Bang for the buck: best and worst cost per win ratios in MLB

Pittsburgh Pirates v St. Louis Cardinals

By Derek Helling

Major League Baseball can be said to be many things. First and foremost, however, it is a sport entertainment corporation. The brand and its member franchises are in the business of selling baseball games to consumers in the interest of turning a profit.

Like any business, it’s important for the league and its member franchises to keep operating costs as low as possible in order to maximize profit. A big part of the opening expenses for each team is the cost of the salaries of the players on the 25-man roster. A big part of becoming and remaining profitable is being successful in winning games and reaching the postseason tournament.

With those things taken into account, an easy and important analysis as to the financial efficiency of a particular franchise is comparing the payroll of its 25-man roster to the amount of victories those players have produced. That could simply be called a cost per win ratio.

Using the 2015 Opening Day payrolls of each team and the win totals as of Saturday, Sept. 5, we are able to come up with an average cost per win for each franchise to this point in the 2015 season and determine which MLB teams have been the most financially efficient this season.

The most financially efficient team thus far in 2015 has been the Houston Astros. Their cost per win average is under $1 million, the only team in all of MLB able to make that claim. With 74 wins and an Opening Day payroll under $72.5 million, the Astros’ season through 136 games has been quite a bargain.

The lowest cost per win average in the National League so far resides in Pittsburgh, where the Pirates’ 80 wins have a cost of $1,125,662.50 per win through 134 games.

At the opposite end of the spectrum for all of MLB is the Los Angeles Dodgers. Despite their 77 wins through 135 games, their MLB-leading $271.6 million Opening Day payroll has made their cost per win average an enormous $3.53 million.

The least financially efficient team in the American League so far this season has been the Boston Red Sox. With 63 wins through 135 games and an Opening Day payroll of $184.35 million, the cost per win ratio is $2.93 million.

What’s interesting is looking at the cost per win ranking among all the league’s teams for the teams currently in position to reach the postseason. Through Saturday, Sept. 5, the 10 teams in playoff position fall all over this statistical analysis.

In the AL, we have already talked about how Houston has been financially efficient in building its lead in the West division. The Central-leading Kansas City Royals are the eighth-most financially efficient team in MLB in terms of cost per win average, but fall in third among AL-teams only. Toronto falls at 13th overall and fifth among AL teams. The top wild card team, the New York Yankees, come in at 28th overall and 14th among AL teams. The Texas Rangers, currently in line to be the AL’s second wild card, are 21st overall and 11th in the AL.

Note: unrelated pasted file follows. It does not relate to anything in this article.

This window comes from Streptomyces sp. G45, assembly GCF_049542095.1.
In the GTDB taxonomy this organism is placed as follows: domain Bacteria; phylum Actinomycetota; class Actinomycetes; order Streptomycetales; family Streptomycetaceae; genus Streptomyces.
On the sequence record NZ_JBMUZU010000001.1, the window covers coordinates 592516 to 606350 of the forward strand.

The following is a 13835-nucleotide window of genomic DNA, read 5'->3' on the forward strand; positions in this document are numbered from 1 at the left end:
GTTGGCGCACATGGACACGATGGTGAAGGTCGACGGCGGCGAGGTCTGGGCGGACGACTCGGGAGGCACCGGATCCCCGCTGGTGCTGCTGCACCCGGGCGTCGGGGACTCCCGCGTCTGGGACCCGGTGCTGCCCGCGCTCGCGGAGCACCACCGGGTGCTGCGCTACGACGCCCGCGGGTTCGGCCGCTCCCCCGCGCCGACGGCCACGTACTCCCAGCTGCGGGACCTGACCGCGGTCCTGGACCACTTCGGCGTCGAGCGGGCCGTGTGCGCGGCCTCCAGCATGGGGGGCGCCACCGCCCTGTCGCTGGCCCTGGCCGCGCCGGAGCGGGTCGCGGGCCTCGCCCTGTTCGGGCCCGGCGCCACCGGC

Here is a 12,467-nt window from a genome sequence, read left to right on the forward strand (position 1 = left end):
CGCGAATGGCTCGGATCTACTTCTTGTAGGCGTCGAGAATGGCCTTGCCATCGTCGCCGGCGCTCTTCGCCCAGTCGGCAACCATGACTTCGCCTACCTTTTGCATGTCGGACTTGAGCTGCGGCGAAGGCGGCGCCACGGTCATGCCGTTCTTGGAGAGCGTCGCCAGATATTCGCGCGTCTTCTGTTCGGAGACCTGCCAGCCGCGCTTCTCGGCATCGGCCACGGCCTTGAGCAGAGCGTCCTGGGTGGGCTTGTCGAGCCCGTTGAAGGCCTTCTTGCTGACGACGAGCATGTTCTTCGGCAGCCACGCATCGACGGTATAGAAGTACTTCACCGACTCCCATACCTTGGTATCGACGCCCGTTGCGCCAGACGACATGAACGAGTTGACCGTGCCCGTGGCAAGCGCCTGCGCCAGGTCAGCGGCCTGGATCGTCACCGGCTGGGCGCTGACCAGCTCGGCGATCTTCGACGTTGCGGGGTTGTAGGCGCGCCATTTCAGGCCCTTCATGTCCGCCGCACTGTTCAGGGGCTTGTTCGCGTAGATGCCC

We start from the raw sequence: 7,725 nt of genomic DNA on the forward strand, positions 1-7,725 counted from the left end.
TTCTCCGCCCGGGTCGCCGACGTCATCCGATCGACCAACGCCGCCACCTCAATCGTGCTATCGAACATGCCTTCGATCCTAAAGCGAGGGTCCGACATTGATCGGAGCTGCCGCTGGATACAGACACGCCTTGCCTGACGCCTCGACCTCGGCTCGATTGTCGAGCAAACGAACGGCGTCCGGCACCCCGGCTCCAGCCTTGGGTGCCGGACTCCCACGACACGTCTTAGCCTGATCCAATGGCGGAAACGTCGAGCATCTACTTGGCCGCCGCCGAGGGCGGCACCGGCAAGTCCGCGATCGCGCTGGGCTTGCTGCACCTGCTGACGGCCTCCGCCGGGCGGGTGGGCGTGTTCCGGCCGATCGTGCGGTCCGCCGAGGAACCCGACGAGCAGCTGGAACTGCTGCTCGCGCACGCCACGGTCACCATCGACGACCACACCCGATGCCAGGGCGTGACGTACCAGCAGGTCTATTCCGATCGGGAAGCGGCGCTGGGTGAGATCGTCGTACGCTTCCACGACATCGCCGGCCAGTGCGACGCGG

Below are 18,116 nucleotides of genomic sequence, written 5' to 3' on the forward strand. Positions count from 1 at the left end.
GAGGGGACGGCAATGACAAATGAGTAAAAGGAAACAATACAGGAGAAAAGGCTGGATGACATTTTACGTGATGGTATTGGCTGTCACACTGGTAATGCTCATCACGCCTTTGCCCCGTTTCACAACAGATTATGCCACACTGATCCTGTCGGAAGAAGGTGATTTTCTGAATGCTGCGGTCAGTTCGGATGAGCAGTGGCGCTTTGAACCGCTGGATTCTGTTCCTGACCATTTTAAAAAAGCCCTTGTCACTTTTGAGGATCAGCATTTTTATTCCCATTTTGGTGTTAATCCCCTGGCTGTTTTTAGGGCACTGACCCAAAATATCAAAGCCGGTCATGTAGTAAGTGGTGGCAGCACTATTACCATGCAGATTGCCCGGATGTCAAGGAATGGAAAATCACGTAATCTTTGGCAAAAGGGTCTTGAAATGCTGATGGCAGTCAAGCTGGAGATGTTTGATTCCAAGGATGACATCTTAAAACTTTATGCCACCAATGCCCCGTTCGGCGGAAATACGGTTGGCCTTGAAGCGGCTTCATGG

The NL playoff teams fall as follows; The New York Mets are fifth overall and third among NL teams. At ninth overall and fifth among NL teams are the St. Louis Cardinals. We have already discussed how the Dodgers are at the bottom of the rankings and how the Pirates lead the NL. The current second wild card team in the NL, the Chicago Cubs, are 12th overall and sixth among NL teams.

Half of the 10 teams currently in playoff position are in the top 10 of this statistical analysis, but that would stand to reason considering the factor which helps lower the average and put a team in playoff position are the same thing: winning games. There is a strong negative correlation between simply having a low payroll and being in playoff, as only Houston and Pittsburgh are in the bottom 10 of payrolls and currently in playoff position. The other eight teams in that group are not currently in playoff position.

There’s no magic formula for buying wins in baseball, but we can use the benefit of hindsight to analyze which teams have been most efficient with the money that they have spent and turning that money into actual wins on the field. If these franchises can perpetuate these results, they stand a good chance to be financially healthy for years to come.

You can find Derek on Twitter @dhellingsports and join in the discussion @CTBPod or on our Facebook page.


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